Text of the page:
Guide to Gardening


Everyone appreciates the rich and juicy flavour of a freshly harvested tomato, which is why it’s so rewarding to grow your own.

When to grow

Tomatoes love the warmth so, in most areas, they grow best through the summer months. Spring and early summer are the ideal times to sow tomatoes from seed. Although tomato seeds can be planted direct into the garden bed, best results are usually obtained by sowing into pots or trays of Yates Seed Raising Mix and transplanting when the plants are a few centimetres tall. Some keen gardeners start their tomatoes indoors so they’re ready for planting out when the soil is warm.


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How to

Projects to get you out of the house and into the garden.

What to grow

Here are some of the favourite tomatoes in the Yates range:

  • Grosse Lisse: Australia’s most popular variety produces a heavy yield of large, round fruit.
  • Big Beef: An award-winning variety with good flavour. Large and meaty.
  • Improved Apollo: A popular hybrid that fruits over a long period and is disease resistant.
  • Burke’s Backyard Italian Tomato: Classic Italian variety with Marmande-type ribbed fruit.
  • Roma: Traditional egg-shaped tomato that’s best for paste and cooking.
  • Small Fry: Trusses of tiny sweet fruit on a tall, rambling plant.
  • Tiny Tim: A miniature in all ways, Tiny Tim grows cherry-sized fruit on a dwarf plant. Perfect for pots.

Growing tips

  • Water in well at planting time.
  • A layer of mulch will retain moisture in the soil.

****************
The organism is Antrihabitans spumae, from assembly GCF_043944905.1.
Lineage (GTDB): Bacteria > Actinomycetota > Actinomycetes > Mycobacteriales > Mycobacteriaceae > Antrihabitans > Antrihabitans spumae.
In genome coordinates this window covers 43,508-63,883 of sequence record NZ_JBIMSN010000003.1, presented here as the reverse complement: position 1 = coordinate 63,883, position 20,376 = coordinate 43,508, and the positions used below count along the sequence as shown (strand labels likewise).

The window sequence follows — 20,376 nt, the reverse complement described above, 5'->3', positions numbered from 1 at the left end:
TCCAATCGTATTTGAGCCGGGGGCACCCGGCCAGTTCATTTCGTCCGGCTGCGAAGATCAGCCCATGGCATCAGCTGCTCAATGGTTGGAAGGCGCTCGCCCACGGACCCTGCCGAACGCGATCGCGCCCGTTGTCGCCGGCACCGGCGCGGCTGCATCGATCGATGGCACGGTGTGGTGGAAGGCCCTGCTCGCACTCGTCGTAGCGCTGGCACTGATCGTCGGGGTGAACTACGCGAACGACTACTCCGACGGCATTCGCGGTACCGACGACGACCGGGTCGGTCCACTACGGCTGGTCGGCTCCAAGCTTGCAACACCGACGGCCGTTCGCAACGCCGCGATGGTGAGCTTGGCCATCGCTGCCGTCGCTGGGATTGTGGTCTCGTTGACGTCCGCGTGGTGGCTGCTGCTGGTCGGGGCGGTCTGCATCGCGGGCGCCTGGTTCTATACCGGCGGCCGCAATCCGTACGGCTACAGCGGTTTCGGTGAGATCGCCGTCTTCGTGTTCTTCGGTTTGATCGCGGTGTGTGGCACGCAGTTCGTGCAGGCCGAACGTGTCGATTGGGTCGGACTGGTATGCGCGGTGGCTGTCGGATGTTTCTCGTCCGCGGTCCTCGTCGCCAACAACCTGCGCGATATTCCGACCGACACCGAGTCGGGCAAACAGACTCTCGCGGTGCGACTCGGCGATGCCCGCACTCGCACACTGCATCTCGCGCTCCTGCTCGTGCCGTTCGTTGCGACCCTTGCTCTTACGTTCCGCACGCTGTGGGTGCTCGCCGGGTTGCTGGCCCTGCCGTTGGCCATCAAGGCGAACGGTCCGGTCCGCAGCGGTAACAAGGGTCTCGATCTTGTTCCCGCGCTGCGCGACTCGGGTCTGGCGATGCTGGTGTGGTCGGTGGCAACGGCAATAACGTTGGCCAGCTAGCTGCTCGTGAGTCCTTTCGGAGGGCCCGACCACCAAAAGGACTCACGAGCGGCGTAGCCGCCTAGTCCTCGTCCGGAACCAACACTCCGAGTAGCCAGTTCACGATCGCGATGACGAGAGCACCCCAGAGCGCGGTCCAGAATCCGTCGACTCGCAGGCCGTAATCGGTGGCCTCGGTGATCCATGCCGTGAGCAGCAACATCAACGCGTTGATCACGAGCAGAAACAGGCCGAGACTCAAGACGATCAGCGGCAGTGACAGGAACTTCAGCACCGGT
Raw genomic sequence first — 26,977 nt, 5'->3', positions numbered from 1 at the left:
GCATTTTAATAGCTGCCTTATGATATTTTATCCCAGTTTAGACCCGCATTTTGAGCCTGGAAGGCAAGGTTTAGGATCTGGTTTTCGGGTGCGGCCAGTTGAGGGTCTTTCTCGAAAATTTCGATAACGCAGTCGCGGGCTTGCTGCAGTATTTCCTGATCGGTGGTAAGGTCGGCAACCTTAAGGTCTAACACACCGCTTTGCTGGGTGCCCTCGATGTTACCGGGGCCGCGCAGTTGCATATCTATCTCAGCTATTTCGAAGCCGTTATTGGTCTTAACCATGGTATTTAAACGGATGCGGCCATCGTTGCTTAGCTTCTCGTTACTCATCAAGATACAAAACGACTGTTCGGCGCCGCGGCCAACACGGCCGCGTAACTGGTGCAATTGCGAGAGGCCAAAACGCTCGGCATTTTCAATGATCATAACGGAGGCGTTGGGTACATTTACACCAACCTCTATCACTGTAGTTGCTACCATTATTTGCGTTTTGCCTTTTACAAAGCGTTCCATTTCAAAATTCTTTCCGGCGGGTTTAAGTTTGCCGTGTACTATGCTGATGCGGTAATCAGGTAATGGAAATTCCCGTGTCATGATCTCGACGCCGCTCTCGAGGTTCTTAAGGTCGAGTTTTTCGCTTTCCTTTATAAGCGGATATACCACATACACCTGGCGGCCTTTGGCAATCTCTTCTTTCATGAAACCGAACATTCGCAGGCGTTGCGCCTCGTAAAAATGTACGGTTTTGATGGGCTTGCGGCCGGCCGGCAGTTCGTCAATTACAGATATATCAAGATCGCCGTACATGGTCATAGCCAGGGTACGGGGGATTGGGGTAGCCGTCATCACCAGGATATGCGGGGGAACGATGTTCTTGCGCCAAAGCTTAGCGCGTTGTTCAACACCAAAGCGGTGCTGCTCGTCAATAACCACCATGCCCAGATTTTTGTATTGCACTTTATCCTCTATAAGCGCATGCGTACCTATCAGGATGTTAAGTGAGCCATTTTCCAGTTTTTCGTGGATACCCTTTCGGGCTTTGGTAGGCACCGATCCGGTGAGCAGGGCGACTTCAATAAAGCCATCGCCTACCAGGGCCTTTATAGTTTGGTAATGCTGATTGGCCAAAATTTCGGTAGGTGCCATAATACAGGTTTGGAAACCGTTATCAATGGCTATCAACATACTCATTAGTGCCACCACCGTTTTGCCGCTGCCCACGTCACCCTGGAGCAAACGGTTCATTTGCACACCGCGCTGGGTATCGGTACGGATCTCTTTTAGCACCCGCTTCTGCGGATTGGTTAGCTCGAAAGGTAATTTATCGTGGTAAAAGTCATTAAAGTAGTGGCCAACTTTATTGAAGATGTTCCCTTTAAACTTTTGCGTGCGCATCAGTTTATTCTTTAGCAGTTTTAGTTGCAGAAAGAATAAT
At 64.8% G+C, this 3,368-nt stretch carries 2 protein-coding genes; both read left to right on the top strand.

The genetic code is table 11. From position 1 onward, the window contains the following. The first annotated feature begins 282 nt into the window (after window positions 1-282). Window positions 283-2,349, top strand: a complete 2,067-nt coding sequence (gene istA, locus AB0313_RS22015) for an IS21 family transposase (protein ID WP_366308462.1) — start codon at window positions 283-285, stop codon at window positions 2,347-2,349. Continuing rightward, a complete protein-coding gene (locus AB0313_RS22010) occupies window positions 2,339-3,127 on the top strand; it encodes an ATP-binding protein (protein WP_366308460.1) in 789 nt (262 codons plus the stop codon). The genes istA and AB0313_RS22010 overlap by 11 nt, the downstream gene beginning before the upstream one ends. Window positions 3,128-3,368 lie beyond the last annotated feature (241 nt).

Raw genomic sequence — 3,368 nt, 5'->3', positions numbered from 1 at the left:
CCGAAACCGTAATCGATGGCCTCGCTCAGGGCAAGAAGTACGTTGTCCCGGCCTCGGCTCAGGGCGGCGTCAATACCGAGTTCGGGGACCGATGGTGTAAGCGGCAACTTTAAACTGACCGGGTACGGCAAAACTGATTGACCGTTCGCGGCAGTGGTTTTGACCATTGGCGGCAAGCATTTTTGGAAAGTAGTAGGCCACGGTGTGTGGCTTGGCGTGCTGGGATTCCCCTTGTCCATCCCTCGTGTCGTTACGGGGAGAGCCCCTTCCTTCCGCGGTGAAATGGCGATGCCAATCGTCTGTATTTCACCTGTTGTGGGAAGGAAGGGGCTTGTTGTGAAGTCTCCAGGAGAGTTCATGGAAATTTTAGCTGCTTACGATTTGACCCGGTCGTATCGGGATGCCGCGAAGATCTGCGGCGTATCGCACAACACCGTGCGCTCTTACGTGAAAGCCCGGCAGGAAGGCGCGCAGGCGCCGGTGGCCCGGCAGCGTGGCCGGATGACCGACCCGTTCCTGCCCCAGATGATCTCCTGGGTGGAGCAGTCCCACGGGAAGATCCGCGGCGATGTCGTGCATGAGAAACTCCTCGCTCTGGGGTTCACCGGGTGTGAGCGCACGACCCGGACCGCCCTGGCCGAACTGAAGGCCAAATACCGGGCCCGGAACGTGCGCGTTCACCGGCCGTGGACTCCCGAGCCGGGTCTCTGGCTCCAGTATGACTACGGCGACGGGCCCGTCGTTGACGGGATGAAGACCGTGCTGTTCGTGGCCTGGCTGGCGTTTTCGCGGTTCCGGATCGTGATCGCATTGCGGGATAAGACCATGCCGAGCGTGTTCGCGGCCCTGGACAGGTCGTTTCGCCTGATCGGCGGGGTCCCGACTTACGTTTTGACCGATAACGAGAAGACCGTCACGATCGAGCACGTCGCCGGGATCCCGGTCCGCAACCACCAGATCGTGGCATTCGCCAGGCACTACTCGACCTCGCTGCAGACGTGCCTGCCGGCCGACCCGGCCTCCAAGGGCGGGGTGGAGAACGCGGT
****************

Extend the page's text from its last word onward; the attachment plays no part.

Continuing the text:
• Fertilise 5 weeks and 10 weeks after planting with Yates Dynamic Lifter Advanced for Tomatoes.
  • Feed once a fortnight with Yates Thrive® Flower & Fruit Plant Food or Yates Nature’s Way Multi Nutrient Plant Food.
  • Protect plants from pests and diseases with regular use of Yates Tomato Dust.
  • In fruit fly-affected areas, as fruit approaches maturity, begin applications of Yates Nature’s Way Fruit Fly Control. Always read and follow label instructions carefully.

Tomatoes in the garden

  • Choose a spot that gets plenty of sun and has well-drained soil.
  • Dig the soil to one good spade’s depth a few weeks before planting.
  • Mix in some organic compost or old manure and some Dynamic Lifter Advanced for Tomatoes.
  • In acidic soils (where azaleas grow happily) dig in some Yates Garden Lime.
  • Tall growing tomatoes will need stakes for support.

Tomatoes in pots

  • If you don’t have enough space in the garden to grow tomatoes, try them in containers instead.
  • Yates Tiny Tim is compact enough to grow in a small container or even in a hanging basket.
  • Larger varieties need bigger pots. A Yates Tuscan pot in the 400mm or 500mm size is best.
  • Use Yates Professional Potting Mix.
  • Add some Yates Dynamic Lifter Advanced for Tomatoes to mix before planting.

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Solving tomato problems

Useful articles for Tomatoes


Solving tomato problems

Here are some guidelines for growing healthy tomatoes:

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Handy projects for Tomatoes

Create the Taste of Italy

Tomatoes are summer favourites and homegrown tomatoes taste so much better. You don’t need a big backyard as tomatoes are easy to grow in pots too.

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Common problems for Tomatoes

Use the handy problem solver tool to find solutions to common pests, diseases and weeds that may be effecting your tomatoes.


Tomato Fruit Worm

Go back to find the right one. ... cool of the early morning or late evening. Insects will stop feeding immediately but may take up to three days to die. ...



There are many types of caterpillars which are usually the larval (caterpillar or grub) stage of moths and butterflies such as cabbage moth, cabbage white butterfly, potato moth or tomato moth.


Fruit Fly

Small flies with a reddish-brown body, red eyes and yellow markings on the body.


Blossom End Rot (Tomatoes)

Blossom-end rot is a serious disease of tomato that causes a dry sunken decay to develop on the blossom end (opposite the stem) of the fruit.

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